Turkish and Moroccan students [in secondary education] score significantly higher on school exams, compared to the national test, because their own teachers value their efforts more then the diligence of indigenous Dutch students. (...)This probably requires a little explanation: In Dutch secondary education, the exam year usually consists of three school exams (in the Fall, Winter and Spring) and is closed with a central, national exam. The grade point average of the three school exams makes up half of the final grade, with the central exam providing the other half.
Because teachers over-value the efforts of immigrant students, there is a remarkable gap between grade averages of school exams and national exams.
'Such should be avoided, ', researchers advise. 'Because school exams make up half of the final diploma grade, it could very well be that the resulting diploma suggests a higher ability then these allochtone students really have'. (...)
[The researchers] conclude that secondary schools should guard against ethnic differences in grade averages between school exams and central exams.
School exams are written and graded by schools themselves, while the national exam is written by a national commission of secondary education teachers. National exams from one school are graded anonymously by teachers from other schools. Hence, the grade for national exams are usually thought of as reflecting more neutrally the true ability of a student.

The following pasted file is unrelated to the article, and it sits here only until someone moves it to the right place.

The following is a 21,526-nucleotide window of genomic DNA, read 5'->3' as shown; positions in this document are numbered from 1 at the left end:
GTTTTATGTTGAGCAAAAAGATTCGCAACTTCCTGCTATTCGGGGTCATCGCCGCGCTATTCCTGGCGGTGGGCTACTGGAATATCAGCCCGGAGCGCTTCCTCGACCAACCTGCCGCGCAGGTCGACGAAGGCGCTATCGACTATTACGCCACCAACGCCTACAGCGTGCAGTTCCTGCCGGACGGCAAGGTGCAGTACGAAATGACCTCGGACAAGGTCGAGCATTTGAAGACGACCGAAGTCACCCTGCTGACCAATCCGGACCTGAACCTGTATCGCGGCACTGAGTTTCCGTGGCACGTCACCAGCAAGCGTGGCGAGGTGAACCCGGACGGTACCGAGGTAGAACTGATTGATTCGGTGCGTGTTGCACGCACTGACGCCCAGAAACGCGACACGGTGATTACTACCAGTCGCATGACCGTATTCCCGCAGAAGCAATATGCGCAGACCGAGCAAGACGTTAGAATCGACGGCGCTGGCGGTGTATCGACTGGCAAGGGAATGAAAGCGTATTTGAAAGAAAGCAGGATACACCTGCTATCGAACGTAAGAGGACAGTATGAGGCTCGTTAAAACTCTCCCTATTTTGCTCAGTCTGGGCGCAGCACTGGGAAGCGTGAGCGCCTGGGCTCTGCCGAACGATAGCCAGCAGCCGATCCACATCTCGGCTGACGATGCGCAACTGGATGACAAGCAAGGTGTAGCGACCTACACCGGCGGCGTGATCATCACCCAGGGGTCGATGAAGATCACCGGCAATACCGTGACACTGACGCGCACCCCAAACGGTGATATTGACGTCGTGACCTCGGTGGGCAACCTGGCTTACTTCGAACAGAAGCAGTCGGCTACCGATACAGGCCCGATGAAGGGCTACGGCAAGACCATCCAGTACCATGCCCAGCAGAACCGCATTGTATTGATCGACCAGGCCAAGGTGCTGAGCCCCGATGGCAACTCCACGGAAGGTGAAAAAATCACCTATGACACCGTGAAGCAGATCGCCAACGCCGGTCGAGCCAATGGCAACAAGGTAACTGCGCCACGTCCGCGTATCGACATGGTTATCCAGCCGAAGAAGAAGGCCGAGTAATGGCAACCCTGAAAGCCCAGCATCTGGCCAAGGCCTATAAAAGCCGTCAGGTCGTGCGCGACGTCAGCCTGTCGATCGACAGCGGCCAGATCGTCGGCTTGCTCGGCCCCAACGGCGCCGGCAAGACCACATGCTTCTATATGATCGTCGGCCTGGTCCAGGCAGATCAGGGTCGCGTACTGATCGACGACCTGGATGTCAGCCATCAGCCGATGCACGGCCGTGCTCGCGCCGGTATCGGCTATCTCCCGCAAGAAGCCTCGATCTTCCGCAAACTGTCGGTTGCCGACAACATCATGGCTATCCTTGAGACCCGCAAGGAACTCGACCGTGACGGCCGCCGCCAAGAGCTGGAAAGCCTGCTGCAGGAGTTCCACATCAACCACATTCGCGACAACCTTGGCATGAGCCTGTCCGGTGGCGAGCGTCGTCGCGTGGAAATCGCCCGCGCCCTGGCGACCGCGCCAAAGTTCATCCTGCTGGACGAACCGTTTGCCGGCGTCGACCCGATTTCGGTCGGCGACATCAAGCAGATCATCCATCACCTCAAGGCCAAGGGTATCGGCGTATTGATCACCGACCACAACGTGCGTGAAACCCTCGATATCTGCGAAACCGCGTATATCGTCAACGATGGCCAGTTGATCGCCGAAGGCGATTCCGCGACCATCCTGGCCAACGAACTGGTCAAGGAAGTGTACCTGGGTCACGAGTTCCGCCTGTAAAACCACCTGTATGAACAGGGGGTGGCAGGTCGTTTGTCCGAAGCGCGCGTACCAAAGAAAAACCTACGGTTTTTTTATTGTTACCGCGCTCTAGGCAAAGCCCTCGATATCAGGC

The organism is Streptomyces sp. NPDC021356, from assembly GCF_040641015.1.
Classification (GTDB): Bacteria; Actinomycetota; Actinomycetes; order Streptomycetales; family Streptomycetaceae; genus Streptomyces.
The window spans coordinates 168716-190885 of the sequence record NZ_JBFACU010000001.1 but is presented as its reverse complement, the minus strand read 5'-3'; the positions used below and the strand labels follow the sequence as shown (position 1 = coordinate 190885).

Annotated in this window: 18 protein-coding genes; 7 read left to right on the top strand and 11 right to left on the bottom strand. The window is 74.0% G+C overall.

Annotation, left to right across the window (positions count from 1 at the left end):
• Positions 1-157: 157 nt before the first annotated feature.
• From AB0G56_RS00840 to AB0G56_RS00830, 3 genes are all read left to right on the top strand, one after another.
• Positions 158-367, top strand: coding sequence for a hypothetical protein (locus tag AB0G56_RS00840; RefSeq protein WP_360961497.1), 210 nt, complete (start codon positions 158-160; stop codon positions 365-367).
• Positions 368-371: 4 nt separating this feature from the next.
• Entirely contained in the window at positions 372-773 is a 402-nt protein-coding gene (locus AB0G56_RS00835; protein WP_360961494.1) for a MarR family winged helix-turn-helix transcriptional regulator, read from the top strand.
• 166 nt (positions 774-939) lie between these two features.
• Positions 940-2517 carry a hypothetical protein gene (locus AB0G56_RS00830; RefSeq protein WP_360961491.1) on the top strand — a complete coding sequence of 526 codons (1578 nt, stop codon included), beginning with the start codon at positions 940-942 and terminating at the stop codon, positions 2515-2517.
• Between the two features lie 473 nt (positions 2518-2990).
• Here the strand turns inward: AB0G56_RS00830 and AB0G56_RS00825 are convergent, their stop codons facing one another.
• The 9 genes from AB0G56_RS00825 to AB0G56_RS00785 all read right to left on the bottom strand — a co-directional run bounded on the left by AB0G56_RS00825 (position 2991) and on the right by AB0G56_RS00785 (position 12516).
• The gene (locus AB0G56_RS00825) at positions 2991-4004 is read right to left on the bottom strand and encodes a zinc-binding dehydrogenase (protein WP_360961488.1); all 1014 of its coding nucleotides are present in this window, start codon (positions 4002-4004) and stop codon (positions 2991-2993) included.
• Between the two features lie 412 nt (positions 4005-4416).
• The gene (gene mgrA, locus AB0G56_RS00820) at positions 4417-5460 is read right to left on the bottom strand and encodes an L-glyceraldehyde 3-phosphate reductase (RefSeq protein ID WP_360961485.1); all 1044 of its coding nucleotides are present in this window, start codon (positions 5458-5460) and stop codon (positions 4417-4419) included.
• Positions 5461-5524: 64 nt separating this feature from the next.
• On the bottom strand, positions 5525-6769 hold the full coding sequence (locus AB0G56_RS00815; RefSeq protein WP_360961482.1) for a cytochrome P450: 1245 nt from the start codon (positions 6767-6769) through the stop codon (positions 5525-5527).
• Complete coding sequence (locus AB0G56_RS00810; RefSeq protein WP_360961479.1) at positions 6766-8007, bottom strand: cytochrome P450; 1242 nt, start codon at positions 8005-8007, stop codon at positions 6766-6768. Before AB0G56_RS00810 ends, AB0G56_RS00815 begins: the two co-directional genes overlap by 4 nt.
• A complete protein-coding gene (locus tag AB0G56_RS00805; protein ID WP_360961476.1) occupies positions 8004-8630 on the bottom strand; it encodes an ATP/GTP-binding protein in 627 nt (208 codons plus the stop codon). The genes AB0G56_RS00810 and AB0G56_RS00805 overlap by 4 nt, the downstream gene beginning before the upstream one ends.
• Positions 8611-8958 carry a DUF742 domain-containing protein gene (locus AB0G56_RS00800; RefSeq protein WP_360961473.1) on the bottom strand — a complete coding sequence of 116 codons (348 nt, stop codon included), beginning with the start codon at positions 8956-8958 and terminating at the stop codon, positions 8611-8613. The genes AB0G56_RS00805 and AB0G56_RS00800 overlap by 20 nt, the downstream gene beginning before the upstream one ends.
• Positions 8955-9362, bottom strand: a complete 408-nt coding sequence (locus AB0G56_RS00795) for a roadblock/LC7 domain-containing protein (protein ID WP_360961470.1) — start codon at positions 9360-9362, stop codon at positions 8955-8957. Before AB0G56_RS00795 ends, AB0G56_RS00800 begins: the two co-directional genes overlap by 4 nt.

So, this is where we stand in the Netherlands: In higher education there exist 'ethnic differences in grade averages'. The soft discrimination of low expectations results in Moroccan and Turkish students receiving grades they do not really deserve. By virtue of being a member of a 'vulnerable' minority. Or, to turn the argument around, other students are receiving lower grades, because they do not enjoy the status of a protected minority. Your ethnicity (partly) determines your grade. And if you happen to be ethnically Dutch, well that's just tough luck, isn't it?
Disgusting, there is no other word for it.